Of course, for everyone who gripes that there's a 200 page fight scene at the beginning, another person squeals with delight over the possibility.

I’ll admit, I had a few reservations about the opening of TOME OF THE UNDERGATES myself, but by the time the Abysmyth entered from stage left in all its “emaciated, ebon-skinner splendour,” I was squealing with the rest of the piggies. It’s full steam ahead from there on out.

For the benefit of those readers who haven’t yet had the pleasure, Sam, do tell: what exactly are these adventurers adventuring after?

Ah, well, these adventurers (like all adventurers) find themselves starting, initially as cheap labour, adventurers being the people one looks up when they can't be bothered to deal with trivialities like fair pay, sanitary working conditions and ethical business practices. The story takes a shift, however, and our adventurers find themselves chasing the titular Tome of the Undergates, the written compilation of all mankind's sins and necessary key to opening the gates of hell and allowing the demons therein free exit from their prison. These being luckless adventurers, the actual pursuit draws them off their comfortable ship and into open waters as they hunt down the aforementioned Abysmyth, something of a titanic demonic evangelist, and draws them right into a collision course with the chanting, purple psychotic women who are also chasing the Tome.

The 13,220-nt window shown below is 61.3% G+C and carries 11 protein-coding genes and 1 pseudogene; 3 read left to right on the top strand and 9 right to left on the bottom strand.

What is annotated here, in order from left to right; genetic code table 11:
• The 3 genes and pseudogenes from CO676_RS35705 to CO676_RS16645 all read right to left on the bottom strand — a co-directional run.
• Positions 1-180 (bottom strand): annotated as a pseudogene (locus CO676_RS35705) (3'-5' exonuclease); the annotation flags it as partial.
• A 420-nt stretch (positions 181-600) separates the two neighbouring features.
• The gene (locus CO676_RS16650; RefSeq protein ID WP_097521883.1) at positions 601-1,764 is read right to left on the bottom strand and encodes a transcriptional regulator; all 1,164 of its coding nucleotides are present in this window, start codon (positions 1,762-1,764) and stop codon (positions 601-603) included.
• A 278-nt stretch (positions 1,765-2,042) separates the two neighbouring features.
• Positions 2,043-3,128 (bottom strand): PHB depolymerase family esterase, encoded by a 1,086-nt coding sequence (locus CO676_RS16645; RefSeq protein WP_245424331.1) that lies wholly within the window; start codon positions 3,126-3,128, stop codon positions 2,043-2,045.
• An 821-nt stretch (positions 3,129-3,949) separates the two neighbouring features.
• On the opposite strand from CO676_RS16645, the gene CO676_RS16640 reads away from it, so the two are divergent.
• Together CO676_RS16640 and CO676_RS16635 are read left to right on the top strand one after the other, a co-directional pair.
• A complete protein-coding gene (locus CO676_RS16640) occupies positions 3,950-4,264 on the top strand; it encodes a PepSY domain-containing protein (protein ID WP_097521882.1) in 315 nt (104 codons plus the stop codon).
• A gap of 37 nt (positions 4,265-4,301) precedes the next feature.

There's an immense amount of happenings in the book and I think lovers of adventure, violence, the otherworldly and awkward romances alike will find a whole slew of stuff to like.

Awkward’s putting it lightly when it comes to the bloody-minded courtship between Lenk and Kataria, one of my favourite story threads running throughout TOME OF THE UNDERGATES. Speaking of Lenk, leader of the aforementioned adventurers, he’s not really your average hero, is he? He’s a short-arse, for one thing; something I can sympathise with, I might add. Might you also be a card-carrying little person, Sam?

I'm actually scraping six and a half feet tall and my shoulders are about as broad as well-fed sheep. Lenk's height was simply how he sounded to me. The more I thought about it, though, the more sense it made. He's prickly, snide and aggressive: all hallmarks of short people. He's disrespected, resentful and often ignored: further traits associated with those of diminutive stature. Also, I thought the image of a small guy leaping onto a larger dude and stabbing him in the face was one worth exploring.